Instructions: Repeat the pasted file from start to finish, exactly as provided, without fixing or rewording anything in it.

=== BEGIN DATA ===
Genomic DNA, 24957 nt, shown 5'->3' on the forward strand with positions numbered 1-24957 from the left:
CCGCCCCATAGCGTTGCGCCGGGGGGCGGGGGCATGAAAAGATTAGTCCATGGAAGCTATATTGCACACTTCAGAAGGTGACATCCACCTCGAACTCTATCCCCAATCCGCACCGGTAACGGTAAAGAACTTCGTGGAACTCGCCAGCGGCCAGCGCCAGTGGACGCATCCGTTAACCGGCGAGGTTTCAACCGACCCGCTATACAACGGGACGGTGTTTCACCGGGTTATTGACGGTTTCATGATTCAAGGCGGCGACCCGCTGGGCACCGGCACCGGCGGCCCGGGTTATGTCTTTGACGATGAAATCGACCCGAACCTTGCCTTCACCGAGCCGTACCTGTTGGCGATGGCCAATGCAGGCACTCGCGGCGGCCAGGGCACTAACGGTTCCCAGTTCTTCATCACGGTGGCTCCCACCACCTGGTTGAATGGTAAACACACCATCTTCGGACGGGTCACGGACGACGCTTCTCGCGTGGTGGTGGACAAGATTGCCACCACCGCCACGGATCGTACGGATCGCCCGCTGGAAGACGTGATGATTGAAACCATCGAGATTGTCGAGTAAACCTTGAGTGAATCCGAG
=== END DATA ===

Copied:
Genomic DNA, 24957 nt, shown 5'->3' on the forward strand with positions numbered 1-24957 from the left:
CCGCCCCATAGCGTTGCGCCGGGGGGCGGGGGCATGAAAAGATTAGTCCATGGAAGCTATATTGCACACTTCAGAAGGTGACATCCACCTCGAACTCTATCCCCAATCCGCACCGGTAACGGTAAAGAACTTCGTGGAACTCGCCAGCGGCCAGCGCCAGTGGACGCATCCGTTAACCGGCGAGGTTTCAACCGACCCGCTATACAACGGGACGGTGTTTCACCGGGTTATTGACGGTTTCATGATTCAAGGCGGCGACCCGCTGGGCACCGGCACCGGCGGCCCGGGTTATGTCTTTGACGATGAAATCGACCCGAACCTTGCCTTCACCGAGCCGTACCTGTTGGCGATGGCCAATGCAGGCACTCGCGGCGGCCAGGGCACTAACGGTTCCCAGTTCTTCATCACGGTGGCTCCCACCACCTGGTTGAATGGTAAACACACCATCTTCGGACGGGTCACGGACGACGCTTCTCGCGTGGTGGTGGACAAGATTGCCACCACCGCCACGGATCGTACGGATCGCCCGCTGGAAGACGTGATGATTGAAACCATCGAGATTGTCGAGTAAACCTTGAGTGAATCCGAG